A sensational story to be sure, and no doubt embellished in multiple retellings. So how does a reader separate fact from fiction? One might begin with a well-researched and gripping retelling like Sharyn McCrumb’s novel The Unquiet Grave. McCrumb breathes new life into an old legend and takes individuals who are often portrayed in folklore as one-dimensional and transforms them into real people with flaws, dignity and intelligence. Among the characters are Zona’s mother, Mary Jane Heaster, who is portrayed not as a backwoods busybody but as a grieving mother seeking justice. Mary Jane is intelligent and resolute, unwavering in her testimony even as prosecutors urge her to admit her “visits” from Zona were merely dreams. McCrumb also fleshes out a character who is often peripheral in the tale of the Greenbrier Ghost: James P.D. Gardner, one of the attorneys on Shue’s defense team and the first Black attorney to practice in the Greenbrier Court.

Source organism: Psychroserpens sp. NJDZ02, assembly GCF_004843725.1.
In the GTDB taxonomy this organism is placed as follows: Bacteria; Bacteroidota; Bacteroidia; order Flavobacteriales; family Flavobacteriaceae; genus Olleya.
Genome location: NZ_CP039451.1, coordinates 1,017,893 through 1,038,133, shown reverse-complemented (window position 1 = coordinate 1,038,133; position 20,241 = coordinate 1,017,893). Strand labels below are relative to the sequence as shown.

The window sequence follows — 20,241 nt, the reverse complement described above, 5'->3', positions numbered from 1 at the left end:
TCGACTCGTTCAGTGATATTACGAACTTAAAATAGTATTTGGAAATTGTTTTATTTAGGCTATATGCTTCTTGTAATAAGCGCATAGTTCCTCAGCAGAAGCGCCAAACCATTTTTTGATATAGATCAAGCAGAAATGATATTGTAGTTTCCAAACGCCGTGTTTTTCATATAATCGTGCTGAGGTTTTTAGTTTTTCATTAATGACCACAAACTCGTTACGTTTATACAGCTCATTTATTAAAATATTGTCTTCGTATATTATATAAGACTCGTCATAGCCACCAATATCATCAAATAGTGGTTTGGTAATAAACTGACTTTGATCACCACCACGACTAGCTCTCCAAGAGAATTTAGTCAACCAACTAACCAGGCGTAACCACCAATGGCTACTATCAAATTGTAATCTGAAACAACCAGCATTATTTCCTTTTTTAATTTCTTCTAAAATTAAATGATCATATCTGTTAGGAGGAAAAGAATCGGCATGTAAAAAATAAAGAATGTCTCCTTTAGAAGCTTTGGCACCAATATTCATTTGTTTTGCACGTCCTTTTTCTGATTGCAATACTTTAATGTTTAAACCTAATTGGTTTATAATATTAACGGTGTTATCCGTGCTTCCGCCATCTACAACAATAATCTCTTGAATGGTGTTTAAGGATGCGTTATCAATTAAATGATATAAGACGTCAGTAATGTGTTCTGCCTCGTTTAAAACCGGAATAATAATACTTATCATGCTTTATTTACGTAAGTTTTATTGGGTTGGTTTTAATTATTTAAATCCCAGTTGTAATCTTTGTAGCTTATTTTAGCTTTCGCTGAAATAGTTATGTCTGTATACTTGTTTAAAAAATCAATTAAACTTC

The story largely centers around Mary Jane and James Gardner, and though their stories occur in different times and places, the two narrative threads are woven closer and closer together throughout the novel and merge for the story’s culmination, the trial of Edward Shue. Mary Jane’s narrative takes place in Greenbrier in 1897 and follows a logical trajectory by beginning with Zona and Edward Shue’s courtship and ending after Shue’s trial. Gardner’s thread jumps around a bit more, sometimes set in the “present” during his stay at the Lakin State Hospital for the Colored Insane in 1930 and other times coinciding with Mary Jane’s as he recounts the events of Shue’s trial.